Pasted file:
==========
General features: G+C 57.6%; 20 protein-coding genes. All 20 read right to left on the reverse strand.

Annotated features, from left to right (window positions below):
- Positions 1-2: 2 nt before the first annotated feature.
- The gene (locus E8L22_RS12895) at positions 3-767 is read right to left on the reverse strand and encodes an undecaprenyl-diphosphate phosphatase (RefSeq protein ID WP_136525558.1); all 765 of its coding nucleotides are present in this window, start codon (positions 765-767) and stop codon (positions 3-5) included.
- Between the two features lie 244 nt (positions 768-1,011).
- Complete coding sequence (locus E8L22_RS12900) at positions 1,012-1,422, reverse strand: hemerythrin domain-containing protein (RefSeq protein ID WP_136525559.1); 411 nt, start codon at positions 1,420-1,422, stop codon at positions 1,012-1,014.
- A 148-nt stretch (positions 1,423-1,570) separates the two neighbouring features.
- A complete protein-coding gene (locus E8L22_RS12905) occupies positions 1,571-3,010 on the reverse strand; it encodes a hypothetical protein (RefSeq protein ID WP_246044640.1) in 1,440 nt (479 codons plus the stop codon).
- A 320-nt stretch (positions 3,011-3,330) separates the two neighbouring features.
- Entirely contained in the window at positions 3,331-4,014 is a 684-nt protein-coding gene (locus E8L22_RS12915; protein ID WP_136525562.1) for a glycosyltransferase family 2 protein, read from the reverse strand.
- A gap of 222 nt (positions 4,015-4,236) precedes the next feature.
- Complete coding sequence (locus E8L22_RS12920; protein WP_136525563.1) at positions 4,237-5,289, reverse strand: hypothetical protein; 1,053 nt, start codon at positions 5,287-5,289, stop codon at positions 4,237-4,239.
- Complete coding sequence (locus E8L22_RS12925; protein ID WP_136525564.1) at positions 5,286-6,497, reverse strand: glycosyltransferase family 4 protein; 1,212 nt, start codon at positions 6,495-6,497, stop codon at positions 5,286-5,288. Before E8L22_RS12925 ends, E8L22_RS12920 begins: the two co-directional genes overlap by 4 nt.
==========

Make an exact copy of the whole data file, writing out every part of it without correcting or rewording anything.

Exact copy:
General features: G+C 57.6%; 20 protein-coding genes. All 20 read right to left on the reverse strand.

Annotated features, from left to right (window positions below):
- Positions 1-2: 2 nt before the first annotated feature.
- The gene (locus E8L22_RS12895) at positions 3-767 is read right to left on the reverse strand and encodes an undecaprenyl-diphosphate phosphatase (RefSeq protein ID WP_136525558.1); all 765 of its coding nucleotides are present in this window, start codon (positions 765-767) and stop codon (positions 3-5) included.
- Between the two features lie 244 nt (positions 768-1,011).
- Complete coding sequence (locus E8L22_RS12900) at positions 1,012-1,422, reverse strand: hemerythrin domain-containing protein (RefSeq protein ID WP_136525559.1); 411 nt, start codon at positions 1,420-1,422, stop codon at positions 1,012-1,014.
- A 148-nt stretch (positions 1,423-1,570) separates the two neighbouring features.
- A complete protein-coding gene (locus E8L22_RS12905) occupies positions 1,571-3,010 on the reverse strand; it encodes a hypothetical protein (RefSeq protein ID WP_246044640.1) in 1,440 nt (479 codons plus the stop codon).
- A 320-nt stretch (positions 3,011-3,330) separates the two neighbouring features.
- Entirely contained in the window at positions 3,331-4,014 is a 684-nt protein-coding gene (locus E8L22_RS12915; protein ID WP_136525562.1) for a glycosyltransferase family 2 protein, read from the reverse strand.
- A gap of 222 nt (positions 4,015-4,236) precedes the next feature.
- Complete coding sequence (locus E8L22_RS12920; protein WP_136525563.1) at positions 4,237-5,289, reverse strand: hypothetical protein; 1,053 nt, start codon at positions 5,287-5,289, stop codon at positions 4,237-4,239.
- Complete coding sequence (locus E8L22_RS12925; protein ID WP_136525564.1) at positions 5,286-6,497, reverse strand: glycosyltransferase family 4 protein; 1,212 nt, start codon at positions 6,495-6,497, stop codon at positions 5,286-5,288. Before E8L22_RS12925 ends, E8L22_RS12920 begins: the two co-directional genes overlap by 4 nt.